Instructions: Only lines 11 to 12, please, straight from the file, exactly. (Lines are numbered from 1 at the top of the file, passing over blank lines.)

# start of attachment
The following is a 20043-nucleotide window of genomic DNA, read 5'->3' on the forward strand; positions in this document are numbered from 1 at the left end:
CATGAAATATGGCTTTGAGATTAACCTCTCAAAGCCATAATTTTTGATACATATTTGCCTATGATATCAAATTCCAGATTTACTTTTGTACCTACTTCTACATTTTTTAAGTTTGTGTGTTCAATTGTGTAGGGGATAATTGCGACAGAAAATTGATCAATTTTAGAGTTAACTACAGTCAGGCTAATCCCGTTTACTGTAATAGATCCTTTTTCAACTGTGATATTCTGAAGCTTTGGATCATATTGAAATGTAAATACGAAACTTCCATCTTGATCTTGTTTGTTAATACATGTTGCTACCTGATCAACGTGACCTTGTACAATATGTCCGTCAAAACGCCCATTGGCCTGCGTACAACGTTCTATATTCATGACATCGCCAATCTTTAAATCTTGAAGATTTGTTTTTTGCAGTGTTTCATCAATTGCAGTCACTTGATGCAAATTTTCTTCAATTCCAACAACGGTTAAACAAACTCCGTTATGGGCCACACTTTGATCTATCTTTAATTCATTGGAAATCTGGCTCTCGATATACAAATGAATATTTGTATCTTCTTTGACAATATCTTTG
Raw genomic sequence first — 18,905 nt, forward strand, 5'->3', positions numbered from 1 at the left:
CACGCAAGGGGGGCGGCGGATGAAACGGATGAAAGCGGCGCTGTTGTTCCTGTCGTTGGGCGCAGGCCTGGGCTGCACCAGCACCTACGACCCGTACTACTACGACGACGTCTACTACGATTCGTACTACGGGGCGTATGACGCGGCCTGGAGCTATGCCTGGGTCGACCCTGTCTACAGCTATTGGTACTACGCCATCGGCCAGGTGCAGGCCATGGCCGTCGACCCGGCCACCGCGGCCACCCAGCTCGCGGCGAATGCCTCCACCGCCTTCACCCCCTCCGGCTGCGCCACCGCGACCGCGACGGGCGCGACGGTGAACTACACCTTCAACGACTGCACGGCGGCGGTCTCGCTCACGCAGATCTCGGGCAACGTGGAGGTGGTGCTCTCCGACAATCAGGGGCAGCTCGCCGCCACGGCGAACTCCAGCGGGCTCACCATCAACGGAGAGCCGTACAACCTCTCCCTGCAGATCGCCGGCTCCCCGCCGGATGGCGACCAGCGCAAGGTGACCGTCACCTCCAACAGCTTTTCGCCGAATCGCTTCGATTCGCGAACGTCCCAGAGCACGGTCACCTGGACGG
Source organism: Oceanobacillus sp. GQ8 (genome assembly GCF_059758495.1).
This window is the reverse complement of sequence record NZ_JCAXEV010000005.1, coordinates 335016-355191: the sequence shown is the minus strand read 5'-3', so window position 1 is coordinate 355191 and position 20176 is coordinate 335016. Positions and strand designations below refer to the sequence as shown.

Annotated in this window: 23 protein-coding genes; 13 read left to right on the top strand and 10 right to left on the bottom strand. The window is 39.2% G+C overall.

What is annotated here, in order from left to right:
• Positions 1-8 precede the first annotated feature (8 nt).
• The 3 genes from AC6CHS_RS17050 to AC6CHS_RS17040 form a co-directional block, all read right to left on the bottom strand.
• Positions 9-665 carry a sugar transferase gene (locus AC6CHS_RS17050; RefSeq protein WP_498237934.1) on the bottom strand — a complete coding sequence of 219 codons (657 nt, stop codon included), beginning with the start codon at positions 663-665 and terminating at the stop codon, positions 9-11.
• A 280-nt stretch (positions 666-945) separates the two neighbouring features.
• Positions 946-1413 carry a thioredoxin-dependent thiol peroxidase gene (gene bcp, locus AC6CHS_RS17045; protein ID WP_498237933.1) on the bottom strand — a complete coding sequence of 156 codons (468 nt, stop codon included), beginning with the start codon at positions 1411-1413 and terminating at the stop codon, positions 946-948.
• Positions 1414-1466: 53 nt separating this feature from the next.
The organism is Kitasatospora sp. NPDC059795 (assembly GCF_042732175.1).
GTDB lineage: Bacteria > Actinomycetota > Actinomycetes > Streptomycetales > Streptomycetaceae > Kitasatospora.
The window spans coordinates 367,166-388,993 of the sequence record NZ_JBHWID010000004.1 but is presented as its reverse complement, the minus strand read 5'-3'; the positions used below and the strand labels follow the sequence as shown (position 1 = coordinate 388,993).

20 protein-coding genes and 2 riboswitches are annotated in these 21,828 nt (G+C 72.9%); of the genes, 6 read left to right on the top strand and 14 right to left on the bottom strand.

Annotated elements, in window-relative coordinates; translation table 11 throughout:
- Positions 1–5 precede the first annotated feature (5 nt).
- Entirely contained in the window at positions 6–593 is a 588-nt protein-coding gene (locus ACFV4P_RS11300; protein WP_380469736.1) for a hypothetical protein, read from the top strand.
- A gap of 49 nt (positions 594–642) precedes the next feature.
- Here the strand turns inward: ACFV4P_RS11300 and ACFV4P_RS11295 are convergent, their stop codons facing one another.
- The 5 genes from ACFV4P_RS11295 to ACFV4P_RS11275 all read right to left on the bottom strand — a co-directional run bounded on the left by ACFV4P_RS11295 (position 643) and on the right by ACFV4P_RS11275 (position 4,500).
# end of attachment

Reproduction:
• Positions 9-665 carry a sugar transferase gene (locus AC6CHS_RS17050; RefSeq protein WP_498237934.1) on the bottom strand — a complete coding sequence of 219 codons (657 nt, stop codon included), beginning with the start codon at positions 663-665 and terminating at the stop codon, positions 9-11.
• A 280-nt stretch (positions 666-945) separates the two neighbouring features.